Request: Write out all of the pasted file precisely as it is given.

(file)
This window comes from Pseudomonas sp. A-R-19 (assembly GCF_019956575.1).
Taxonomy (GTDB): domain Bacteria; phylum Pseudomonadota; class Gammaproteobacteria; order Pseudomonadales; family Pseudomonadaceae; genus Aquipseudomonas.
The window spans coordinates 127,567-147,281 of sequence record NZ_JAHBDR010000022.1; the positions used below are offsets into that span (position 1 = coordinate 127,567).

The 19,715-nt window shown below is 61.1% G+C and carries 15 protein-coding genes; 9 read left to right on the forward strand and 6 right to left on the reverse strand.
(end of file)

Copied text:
This window comes from Pseudomonas sp. A-R-19 (assembly GCF_019956575.1).
Taxonomy (GTDB): domain Bacteria; phylum Pseudomonadota; class Gammaproteobacteria; order Pseudomonadales; family Pseudomonadaceae; genus Aquipseudomonas.
The window spans coordinates 127,567-147,281 of sequence record NZ_JAHBDR010000022.1; the positions used below are offsets into that span (position 1 = coordinate 127,567).

The 19,715-nt window shown below is 61.1% G+C and carries 15 protein-coding genes; 9 read left to right on the forward strand and 6 right to left on the reverse strand.